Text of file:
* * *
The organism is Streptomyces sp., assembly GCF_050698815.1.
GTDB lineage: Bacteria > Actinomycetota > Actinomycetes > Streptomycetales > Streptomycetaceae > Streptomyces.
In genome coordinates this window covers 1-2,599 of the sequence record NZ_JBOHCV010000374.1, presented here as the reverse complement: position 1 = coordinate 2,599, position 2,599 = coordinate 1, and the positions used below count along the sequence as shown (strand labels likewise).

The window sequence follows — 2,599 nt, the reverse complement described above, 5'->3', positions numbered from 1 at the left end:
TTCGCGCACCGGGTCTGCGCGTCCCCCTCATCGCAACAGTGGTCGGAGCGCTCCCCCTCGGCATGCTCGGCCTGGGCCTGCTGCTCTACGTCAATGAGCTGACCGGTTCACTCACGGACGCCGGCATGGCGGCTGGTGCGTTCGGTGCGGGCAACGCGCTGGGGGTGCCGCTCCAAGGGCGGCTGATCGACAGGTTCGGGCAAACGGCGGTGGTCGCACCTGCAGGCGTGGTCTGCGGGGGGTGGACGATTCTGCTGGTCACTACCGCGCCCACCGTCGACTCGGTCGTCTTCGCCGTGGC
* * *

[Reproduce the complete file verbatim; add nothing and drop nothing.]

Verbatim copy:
The organism is Streptomyces sp., assembly GCF_050698815.1.
GTDB lineage: Bacteria > Actinomycetota > Actinomycetes > Streptomycetales > Streptomycetaceae > Streptomyces.
In genome coordinates this window covers 1-2,599 of the sequence record NZ_JBOHCV010000374.1, presented here as the reverse complement: position 1 = coordinate 2,599, position 2,599 = coordinate 1, and the positions used below count along the sequence as shown (strand labels likewise).

The window sequence follows — 2,599 nt, the reverse complement described above, 5'->3', positions numbered from 1 at the left end:
TTCGCGCACCGGGTCTGCGCGTCCCCCTCATCGCAACAGTGGTCGGAGCGCTCCCCCTCGGCATGCTCGGCCTGGGCCTGCTGCTCTACGTCAATGAGCTGACCGGTTCACTCACGGACGCCGGCATGGCGGCTGGTGCGTTCGGTGCGGGCAACGCGCTGGGGGTGCCGCTCCAAGGGCGGCTGATCGACAGGTTCGGGCAAACGGCGGTGGTCGCACCTGCAGGCGTGGTCTGCGGGGGGTGGACGATTCTGCTGGTCACTACCGCGCCCACCGTCGACTCGGTCGTCTTCGCCGTGGC